The Hessian Courier was written by the short lived playwright Georg Büchner in 1834. Büchner wrote the revolutionary tract after he decided to stop studying medicene at Strasbourg (1831), and switched his focus to the study of philosophy and history at Gießen (1833). It was here he composed The Hessian Courier; a psuedo-socialist leaflet calling for the German people to overthrow their ruling class, their princes, and their government in order to secure the freedom which was their right. This pamphlet was written while he was still a bit naiviely drunk off his study of the French Revolution of 1789, which also was the basis of the play Danton's Death. After writing The Hessian Courier, Büchner became so deeply a part of the political struggle of the time he had to flee the country to Zurich; where he eventually came to believe that at that particular time all revolutionary action was in vain.
During the next, and sadly, last years of his life, this growing writer was preparing himself to teach at the University Of Zurich. It is during this time he wrote his three more well known works; Danton's Death, Leonce And Lena, and Woyzeck. Two of these works, Danton's Death and Woyzeck, were so extraordinary that they have served as the barebones basis for many modern literary and theatrical movements; including the Theatre of The Absurd, Naturalism, Social Realism, Psychological Irrationalism, Expressionism, and Existential Theatre. Rather typically, he was mainly ignored by his contempories untill being rediscovered by the first of the Naturalist playwrights, Gerhart Hauptmann.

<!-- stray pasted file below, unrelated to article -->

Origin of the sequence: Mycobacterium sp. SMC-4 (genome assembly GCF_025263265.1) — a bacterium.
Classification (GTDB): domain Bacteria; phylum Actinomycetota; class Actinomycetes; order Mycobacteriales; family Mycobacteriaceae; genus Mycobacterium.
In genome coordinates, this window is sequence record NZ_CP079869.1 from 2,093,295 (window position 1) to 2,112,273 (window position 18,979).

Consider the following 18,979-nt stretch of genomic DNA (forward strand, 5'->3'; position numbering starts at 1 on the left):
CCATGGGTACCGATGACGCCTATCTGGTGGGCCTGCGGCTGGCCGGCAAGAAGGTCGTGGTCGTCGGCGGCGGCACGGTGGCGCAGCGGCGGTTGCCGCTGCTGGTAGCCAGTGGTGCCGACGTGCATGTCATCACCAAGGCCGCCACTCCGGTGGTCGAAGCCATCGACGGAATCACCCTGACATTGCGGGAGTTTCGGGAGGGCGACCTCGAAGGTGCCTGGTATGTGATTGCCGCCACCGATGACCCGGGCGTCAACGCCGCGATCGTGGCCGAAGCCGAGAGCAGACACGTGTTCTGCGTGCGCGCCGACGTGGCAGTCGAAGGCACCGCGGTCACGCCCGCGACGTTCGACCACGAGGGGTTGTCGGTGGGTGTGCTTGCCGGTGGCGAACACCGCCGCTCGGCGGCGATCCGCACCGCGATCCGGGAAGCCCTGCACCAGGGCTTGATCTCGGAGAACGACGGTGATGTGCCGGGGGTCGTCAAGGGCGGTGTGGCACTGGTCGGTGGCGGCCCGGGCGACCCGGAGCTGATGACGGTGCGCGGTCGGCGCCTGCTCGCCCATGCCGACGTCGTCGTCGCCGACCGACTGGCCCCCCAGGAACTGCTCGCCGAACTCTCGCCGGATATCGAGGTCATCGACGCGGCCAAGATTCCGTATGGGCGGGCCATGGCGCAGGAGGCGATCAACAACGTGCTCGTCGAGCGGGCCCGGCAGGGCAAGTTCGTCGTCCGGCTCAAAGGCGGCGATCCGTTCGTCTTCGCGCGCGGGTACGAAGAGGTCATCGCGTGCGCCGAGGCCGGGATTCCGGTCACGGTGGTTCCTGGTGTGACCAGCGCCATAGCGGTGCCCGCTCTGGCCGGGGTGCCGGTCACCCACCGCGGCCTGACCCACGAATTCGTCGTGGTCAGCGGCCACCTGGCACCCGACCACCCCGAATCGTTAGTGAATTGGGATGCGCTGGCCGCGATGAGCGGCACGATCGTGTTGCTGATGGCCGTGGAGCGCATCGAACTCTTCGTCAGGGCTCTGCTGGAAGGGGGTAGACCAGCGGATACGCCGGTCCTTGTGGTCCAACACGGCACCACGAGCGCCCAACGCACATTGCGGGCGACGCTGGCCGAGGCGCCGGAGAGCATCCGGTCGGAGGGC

The Hessian Courier, although nowhere near as important as any of his plays, is useful to show the political background of Büchner. When reading Büchner, it is very crucial to understand his political beliefs, because they were so much a part of who he was. Despite this, The Hessian Courier is possibly one of the more impressive political documents ever written. This is mainly because of the passion and bitter sarcasm visible in it. It shows much of the great talent to come, and which was tragically robbed from us.